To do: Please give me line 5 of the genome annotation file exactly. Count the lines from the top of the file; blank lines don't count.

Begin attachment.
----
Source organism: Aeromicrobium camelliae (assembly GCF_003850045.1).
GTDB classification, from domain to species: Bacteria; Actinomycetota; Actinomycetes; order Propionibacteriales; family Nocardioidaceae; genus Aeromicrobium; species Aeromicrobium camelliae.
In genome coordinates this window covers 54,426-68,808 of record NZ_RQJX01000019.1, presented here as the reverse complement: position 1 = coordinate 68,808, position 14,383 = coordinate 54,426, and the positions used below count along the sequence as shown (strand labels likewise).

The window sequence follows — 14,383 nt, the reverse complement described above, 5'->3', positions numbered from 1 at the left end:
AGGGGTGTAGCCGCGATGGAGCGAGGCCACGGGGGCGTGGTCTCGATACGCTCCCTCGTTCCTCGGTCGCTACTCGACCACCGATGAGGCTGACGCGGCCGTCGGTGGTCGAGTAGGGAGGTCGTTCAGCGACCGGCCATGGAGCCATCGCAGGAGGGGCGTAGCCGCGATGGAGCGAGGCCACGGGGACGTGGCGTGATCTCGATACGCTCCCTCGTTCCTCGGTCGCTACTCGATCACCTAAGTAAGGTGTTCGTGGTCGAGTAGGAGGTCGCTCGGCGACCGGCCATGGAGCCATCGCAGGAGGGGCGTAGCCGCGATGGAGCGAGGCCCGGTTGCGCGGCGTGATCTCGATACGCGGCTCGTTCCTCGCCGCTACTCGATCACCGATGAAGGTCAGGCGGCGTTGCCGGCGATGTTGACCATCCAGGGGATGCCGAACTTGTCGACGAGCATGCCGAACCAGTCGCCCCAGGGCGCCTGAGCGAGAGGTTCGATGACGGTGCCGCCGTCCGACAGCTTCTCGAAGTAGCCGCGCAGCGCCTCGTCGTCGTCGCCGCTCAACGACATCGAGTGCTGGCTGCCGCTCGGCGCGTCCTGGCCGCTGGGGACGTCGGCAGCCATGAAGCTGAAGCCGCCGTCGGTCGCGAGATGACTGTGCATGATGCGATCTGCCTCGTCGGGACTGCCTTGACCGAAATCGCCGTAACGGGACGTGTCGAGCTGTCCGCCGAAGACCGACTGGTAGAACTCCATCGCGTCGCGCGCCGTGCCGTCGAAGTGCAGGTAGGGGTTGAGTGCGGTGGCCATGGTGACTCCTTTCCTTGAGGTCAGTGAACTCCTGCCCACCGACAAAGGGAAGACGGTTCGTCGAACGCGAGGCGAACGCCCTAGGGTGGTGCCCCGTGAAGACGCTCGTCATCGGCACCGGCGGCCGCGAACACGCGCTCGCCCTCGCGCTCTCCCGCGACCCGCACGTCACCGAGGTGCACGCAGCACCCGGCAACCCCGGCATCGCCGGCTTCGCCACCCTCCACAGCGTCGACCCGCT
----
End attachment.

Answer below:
AGGGGTGTAGCCGCGATGGAGCGAGGCCACGGGGGCGTGGTCTCGATACGCTCCCTCGTTCCTCGGTCGCTACTCGACCACCGATGAGGCTGACGCGGCCGTCGGTGGTCGAGTAGGGAGGTCGTTCAGCGACCGGCCATGGAGCCATCGCAGGAGGGGCGTAGCCGCGATGGAGCGAGGCCACGGGGACGTGGCGTGATCTCGATACGCTCCCTCGTTCCTCGGTCGCTACTCGATCACCTAAGTAAGGTGTTCGTGGTCGAGTAGGAGGTCGCTCGGCGACCGGCCATGGAGCCATCGCAGGAGGGGCGTAGCCGCGATGGAGCGAGGCCCGGTTGCGCGGCGTGATCTCGATACGCGGCTCGTTCCTCGCCGCTACTCGATCACCGATGAAGGTCAGGCGGCGTTGCCGGCGATGTTGACCATCCAGGGGATGCCGAACTTGTCGACGAGCATGCCGAACCAGTCGCCCCAGGGCGCCTGAGCGAGAGGTTCGATGACGGTGCCGCCGTCCGACAGCTTCTCGAAGTAGCCGCGCAGCGCCTCGTCGTCGTCGCCGCTCAACGACATCGAGTGCTGGCTGCCGCTCGGCGCGTCCTGGCCGCTGGGGACGTCGGCAGCCATGAAGCTGAAGCCGCCGTCGGTCGCGAGATGACTGTGCATGATGCGATCTGCCTCGTCGGGACTGCCTTGACCGAAATCGCCGTAACGGGACGTGTCGAGCTGTCCGCCGAAGACCGACTGGTAGAACTCCATCGCGTCGCGCGCCGTGCCGTCGAAGTGCAGGTAGGGGTTGAGTGCGGTGGCCATGGTGACTCCTTTCCTTGAGGTCAGTGAACTCCTGCCCACCGACAAAGGGAAGACGGTTCGTCGAACGCGAGGCGAACGCCCTAGGGTGGTGCCCCGTGAAGACGCTCGTCATCGGCACCGGCGGCCGCGAACACGCGCTCGCCCTCGCGCTCTCCCGCGACCCGCACGTCACCGAGGTGCACGCAGCACCCGGCAACCCCGGCATCGCCGGCTTCGCCACCCTCCACAGCGTCGACCCGCT